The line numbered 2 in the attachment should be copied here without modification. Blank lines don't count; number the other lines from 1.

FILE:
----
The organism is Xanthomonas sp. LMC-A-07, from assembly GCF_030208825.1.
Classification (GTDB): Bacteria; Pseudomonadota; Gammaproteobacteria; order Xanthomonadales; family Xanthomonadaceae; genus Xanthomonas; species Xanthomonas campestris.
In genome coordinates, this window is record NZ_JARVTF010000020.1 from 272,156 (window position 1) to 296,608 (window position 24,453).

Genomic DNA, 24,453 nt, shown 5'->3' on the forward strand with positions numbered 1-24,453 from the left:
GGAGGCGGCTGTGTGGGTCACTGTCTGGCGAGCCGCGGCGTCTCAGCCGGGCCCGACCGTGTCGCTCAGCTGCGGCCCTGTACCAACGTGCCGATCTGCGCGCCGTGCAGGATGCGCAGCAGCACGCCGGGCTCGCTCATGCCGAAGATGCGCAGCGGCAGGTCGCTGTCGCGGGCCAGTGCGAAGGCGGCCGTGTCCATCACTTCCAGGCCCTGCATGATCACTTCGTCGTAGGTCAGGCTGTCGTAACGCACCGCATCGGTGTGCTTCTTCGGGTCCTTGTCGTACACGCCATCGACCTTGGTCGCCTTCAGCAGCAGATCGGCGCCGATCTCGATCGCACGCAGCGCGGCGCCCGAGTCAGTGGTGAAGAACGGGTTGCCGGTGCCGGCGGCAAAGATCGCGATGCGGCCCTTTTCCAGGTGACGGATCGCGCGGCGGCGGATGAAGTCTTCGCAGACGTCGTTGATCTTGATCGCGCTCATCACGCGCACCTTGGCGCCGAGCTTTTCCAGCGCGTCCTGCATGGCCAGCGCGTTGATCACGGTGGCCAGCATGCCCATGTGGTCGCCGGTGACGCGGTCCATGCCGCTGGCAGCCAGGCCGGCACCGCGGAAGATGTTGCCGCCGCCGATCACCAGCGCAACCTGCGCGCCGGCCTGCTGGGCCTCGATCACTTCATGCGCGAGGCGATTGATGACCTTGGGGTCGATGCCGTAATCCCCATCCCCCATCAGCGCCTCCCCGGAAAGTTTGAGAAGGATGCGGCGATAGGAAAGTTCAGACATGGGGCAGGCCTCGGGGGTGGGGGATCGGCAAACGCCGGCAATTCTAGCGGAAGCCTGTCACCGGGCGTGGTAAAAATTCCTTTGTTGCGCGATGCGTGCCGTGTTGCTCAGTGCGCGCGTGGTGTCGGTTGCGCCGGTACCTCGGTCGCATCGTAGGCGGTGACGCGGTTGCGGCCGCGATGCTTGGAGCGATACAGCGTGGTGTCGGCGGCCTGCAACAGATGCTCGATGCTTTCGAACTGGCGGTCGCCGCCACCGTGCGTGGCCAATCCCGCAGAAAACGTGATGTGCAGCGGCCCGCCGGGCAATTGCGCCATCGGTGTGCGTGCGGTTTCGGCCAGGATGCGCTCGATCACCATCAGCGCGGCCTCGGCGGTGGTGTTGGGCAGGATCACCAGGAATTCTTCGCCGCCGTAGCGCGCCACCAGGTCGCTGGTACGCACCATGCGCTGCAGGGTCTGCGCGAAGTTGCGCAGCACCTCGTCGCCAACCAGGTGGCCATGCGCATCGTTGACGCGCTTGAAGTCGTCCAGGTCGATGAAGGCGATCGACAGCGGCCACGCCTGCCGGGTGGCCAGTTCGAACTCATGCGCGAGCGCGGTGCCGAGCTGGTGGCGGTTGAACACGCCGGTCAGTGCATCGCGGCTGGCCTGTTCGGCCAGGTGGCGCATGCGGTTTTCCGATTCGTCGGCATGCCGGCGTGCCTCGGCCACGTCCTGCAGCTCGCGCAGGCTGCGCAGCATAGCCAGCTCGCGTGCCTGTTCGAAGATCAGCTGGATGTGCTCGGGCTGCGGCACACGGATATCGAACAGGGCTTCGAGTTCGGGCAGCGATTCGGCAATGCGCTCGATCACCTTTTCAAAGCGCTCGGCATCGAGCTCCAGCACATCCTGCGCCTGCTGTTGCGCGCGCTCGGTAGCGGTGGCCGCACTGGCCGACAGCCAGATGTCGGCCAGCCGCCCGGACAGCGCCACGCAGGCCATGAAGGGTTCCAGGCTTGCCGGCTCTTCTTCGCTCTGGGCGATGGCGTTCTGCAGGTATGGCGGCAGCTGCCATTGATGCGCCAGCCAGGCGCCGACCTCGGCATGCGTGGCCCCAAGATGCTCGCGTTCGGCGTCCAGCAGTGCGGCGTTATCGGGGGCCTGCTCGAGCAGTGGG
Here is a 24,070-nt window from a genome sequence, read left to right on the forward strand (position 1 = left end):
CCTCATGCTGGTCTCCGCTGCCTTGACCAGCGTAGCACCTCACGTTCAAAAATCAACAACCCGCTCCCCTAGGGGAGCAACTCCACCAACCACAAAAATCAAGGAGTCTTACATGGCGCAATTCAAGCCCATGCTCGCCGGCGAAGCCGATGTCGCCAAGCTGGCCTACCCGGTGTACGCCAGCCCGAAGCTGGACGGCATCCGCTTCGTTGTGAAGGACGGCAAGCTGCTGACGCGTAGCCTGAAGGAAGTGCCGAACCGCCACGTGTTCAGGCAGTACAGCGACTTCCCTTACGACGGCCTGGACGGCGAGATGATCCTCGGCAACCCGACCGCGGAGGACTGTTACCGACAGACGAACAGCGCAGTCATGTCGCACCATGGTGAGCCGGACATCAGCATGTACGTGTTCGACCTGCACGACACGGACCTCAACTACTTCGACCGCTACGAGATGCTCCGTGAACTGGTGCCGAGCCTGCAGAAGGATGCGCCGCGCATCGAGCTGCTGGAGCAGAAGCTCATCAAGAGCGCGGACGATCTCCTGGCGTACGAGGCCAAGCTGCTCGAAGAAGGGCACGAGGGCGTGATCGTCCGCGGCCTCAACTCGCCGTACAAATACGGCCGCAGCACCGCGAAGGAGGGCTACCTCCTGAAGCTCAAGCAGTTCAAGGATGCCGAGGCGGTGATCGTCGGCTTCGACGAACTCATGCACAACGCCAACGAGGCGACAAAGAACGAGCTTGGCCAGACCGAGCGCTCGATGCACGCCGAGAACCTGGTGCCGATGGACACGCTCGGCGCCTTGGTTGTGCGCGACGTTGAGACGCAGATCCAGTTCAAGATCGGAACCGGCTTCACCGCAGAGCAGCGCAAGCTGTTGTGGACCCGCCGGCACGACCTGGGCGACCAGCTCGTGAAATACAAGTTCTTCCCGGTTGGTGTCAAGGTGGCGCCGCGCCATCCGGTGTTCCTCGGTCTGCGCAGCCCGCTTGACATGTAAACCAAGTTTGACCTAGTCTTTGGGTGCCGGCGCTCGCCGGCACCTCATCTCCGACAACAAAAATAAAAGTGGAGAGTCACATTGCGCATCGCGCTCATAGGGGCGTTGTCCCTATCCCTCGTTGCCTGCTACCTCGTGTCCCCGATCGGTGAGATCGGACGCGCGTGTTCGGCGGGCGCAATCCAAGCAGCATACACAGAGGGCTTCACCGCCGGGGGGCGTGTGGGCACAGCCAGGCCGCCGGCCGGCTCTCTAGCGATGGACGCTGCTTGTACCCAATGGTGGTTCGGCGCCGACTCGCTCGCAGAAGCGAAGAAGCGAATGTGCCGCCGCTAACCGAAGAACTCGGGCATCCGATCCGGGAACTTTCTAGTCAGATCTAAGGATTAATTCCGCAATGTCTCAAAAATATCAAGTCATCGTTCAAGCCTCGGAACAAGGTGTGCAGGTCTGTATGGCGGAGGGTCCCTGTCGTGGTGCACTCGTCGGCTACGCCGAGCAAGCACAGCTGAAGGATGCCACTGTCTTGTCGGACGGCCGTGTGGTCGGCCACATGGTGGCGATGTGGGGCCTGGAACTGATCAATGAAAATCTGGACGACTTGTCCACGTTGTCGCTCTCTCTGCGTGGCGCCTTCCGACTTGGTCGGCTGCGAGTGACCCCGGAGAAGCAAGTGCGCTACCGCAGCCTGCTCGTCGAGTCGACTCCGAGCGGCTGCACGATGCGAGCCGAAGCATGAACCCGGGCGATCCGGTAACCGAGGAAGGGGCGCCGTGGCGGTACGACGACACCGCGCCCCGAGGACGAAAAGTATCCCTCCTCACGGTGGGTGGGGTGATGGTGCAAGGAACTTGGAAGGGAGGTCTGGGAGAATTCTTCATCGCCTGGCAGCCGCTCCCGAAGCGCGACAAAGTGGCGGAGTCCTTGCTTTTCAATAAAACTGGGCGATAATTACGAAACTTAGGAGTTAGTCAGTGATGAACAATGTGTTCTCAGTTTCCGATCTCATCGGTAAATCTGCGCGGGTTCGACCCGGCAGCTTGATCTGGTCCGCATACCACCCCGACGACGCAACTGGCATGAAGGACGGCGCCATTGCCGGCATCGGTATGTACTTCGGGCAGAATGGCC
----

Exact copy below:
Classification (GTDB): Bacteria; Pseudomonadota; Gammaproteobacteria; order Xanthomonadales; family Xanthomonadaceae; genus Xanthomonas; species Xanthomonas campestris.